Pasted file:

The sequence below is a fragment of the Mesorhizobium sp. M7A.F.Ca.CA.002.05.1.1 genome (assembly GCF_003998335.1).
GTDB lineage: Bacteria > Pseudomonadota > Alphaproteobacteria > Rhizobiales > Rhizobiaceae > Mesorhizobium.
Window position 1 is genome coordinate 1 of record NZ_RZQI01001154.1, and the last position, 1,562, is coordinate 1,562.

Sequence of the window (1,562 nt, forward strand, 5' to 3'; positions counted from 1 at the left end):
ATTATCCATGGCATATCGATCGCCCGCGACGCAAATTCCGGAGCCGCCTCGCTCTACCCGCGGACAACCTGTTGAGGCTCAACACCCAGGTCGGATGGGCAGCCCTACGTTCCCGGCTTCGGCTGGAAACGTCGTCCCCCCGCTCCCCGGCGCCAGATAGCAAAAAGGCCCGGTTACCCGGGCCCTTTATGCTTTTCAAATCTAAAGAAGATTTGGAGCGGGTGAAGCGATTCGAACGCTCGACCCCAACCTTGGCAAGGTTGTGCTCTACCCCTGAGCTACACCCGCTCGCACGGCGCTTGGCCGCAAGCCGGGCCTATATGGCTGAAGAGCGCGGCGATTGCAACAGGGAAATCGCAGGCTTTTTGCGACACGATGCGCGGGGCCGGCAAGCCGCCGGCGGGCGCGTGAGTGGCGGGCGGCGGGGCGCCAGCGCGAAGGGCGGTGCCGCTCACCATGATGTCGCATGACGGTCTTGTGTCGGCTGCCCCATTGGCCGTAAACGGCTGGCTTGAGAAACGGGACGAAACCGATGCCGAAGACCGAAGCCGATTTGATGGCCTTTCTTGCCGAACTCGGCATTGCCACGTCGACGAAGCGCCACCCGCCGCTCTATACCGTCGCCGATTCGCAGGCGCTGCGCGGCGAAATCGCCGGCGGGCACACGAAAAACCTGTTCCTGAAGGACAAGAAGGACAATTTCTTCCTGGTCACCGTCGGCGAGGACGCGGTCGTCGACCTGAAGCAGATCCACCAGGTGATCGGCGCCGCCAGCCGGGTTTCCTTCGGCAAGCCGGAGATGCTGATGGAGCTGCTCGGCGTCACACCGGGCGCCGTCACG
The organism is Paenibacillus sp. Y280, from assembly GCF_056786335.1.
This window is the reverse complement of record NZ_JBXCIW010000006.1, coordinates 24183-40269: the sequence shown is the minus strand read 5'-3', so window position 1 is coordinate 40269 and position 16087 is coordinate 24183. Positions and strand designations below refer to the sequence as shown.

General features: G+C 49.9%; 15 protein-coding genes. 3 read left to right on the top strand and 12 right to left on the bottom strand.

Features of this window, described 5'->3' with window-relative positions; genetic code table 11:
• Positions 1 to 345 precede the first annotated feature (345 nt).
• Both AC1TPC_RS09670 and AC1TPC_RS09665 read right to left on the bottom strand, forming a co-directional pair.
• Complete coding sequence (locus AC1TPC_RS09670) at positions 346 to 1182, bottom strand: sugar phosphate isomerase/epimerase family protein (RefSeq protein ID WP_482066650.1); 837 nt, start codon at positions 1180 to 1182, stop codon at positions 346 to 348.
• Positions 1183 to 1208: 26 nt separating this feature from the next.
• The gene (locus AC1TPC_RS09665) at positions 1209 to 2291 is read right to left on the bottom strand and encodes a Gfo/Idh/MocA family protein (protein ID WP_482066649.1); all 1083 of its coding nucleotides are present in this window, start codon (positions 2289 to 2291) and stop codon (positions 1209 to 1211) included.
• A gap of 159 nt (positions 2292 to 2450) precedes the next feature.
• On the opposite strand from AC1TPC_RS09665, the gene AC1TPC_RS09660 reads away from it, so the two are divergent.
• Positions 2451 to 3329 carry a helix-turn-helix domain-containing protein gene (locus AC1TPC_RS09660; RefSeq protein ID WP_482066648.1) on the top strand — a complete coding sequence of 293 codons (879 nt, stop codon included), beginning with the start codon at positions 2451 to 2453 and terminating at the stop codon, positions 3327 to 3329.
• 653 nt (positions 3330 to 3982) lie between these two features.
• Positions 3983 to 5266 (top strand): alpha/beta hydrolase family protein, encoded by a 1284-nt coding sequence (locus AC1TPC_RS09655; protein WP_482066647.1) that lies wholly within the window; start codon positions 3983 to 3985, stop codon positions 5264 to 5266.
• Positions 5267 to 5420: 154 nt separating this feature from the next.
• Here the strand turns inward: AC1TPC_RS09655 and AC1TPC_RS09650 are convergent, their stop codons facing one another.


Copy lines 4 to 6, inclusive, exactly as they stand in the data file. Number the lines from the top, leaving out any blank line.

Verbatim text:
Sequence of the window (1,562 nt, forward strand, 5' to 3'; positions counted from 1 at the left end):
ATTATCCATGGCATATCGATCGCCCGCGACGCAAATTCCGGAGCCGCCTCGCTCTACCCGCGGACAACCTGTTGAGGCTCAACACCCAGGTCGGATGGGCAGCCCTACGTTCCCGGCTTCGGCTGGAAACGTCGTCCCCCCGCTCCCCGGCGCCAGATAGCAAAAAGGCCCGGTTACCCGGGCCCTTTATGCTTTTCAAATCTAAAGAAGATTTGGAGCGGGTGAAGCGATTCGAACGCTCGACCCCAACCTTGGCAAGGTTGTGCTCTACCCCTGAGCTACACCCGCTCGCACGGCGCTTGGCCGCAAGCCGGGCCTATATGGCTGAAGAGCGCGGCGATTGCAACAGGGAAATCGCAGGCTTTTTGCGACACGATGCGCGGGGCCGGCAAGCCGCCGGCGGGCGCGTGAGTGGCGGGCGGCGGGGCGCCAGCGCGAAGGGCGGTGCCGCTCACCATGATGTCGCATGACGGTCTTGTGTCGGCTGCCCCATTGGCCGTAAACGGCTGGCTTGAGAAACGGGACGAAACCGATGCCGAAGACCGAAGCCGATTTGATGGCCTTTCTTGCCGAACTCGGCATTGCCACGTCGACGAAGCGCCACCCGCCGCTCTATACCGTCGCCGATTCGCAGGCGCTGCGCGGCGAAATCGCCGGCGGGCACACGAAAAACCTGTTCCTGAAGGACAAGAAGGACAATTTCTTCCTGGTCACCGTCGGCGAGGACGCGGTCGTCGACCTGAAGCAGATCCACCAGGTGATCGGCGCCGCCAGCCGGGTTTCCTTCGGCAAGCCGGAGATGCTGATGGAGCTGCTCGGCGTCACACCGGGCGCCGTCACG
The organism is Paenibacillus sp. Y280, from assembly GCF_056786335.1.